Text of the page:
Barcodes are so mysterious, aren’t they? Just one little scan with a red line and suddenly you have a bunch of information on a screen about that product’s price, description, location, etc. How does a little barcode store so much information?
The truth is that it doesn’t. That’s right, you heard it here – most barcodes you scan contain no information about the products they’re on. Zip, zilch, nada. There’s a common misconception that barcodes actually do have all of the information that appears on a computer screen when they’re scanned.
Something I read in the article, “Barcode Scanner Software Provides Incredible Efficiency,” made me think about this topic and urged me to set the record straight. The author said, “Barcodes store information in a way that computers can read.”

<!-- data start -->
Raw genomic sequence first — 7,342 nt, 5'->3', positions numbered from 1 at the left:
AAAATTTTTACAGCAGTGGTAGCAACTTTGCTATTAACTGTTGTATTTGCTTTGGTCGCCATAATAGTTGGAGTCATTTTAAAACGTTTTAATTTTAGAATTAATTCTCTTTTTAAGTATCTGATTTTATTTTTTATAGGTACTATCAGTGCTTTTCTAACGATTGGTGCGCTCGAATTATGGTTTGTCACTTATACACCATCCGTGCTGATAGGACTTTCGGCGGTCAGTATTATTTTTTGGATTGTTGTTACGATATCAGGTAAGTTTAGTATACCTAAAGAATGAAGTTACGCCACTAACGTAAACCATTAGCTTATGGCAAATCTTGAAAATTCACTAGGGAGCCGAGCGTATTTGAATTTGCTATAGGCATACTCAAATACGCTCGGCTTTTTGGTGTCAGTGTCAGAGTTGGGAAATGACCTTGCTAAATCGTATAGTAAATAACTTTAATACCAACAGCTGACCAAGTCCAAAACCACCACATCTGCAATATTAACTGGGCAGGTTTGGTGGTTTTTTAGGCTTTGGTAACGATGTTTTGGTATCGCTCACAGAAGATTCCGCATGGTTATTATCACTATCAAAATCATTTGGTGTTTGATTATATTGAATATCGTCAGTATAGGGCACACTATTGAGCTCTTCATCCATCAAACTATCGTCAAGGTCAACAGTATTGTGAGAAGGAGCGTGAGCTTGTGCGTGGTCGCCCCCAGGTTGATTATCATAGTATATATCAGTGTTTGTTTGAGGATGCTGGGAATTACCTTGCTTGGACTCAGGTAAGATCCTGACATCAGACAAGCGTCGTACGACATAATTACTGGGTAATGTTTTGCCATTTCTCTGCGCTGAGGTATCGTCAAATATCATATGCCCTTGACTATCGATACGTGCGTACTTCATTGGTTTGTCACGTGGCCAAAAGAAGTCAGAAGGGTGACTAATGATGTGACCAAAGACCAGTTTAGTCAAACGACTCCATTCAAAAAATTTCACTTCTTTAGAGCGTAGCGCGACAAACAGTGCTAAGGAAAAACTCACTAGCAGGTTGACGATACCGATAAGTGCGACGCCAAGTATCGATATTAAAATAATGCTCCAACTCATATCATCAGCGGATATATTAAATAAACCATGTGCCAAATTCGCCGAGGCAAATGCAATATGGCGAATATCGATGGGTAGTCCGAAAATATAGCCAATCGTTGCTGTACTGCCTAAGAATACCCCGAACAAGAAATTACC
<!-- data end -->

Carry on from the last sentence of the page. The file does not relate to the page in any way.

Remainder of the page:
It’s true that the PDF 417 type of barcode actually contains detailed information that is read by a computer when it’s scanned. But PDF 417 barcodes, which are sometimes referred to as two-dimensional barcodes, are fairly uncommon. They’re mostly used by delivery companies, like DHL, FedEx and UPS. They look kind of like a snowy TV screen.
The vast majority of barcodes, however, don’t contain any information about products. They only contain a reference number for a computer to go into its database and find the information it’s looking for. This is true of UPCs, EANs, RSSs and other barcode types.
Hopefully barcodes aren’t so mysterious anymore.
Barcode software is a great tool for inventory management. Be sure to check out Fishbowl to see how inventory barcode software can benefit your company.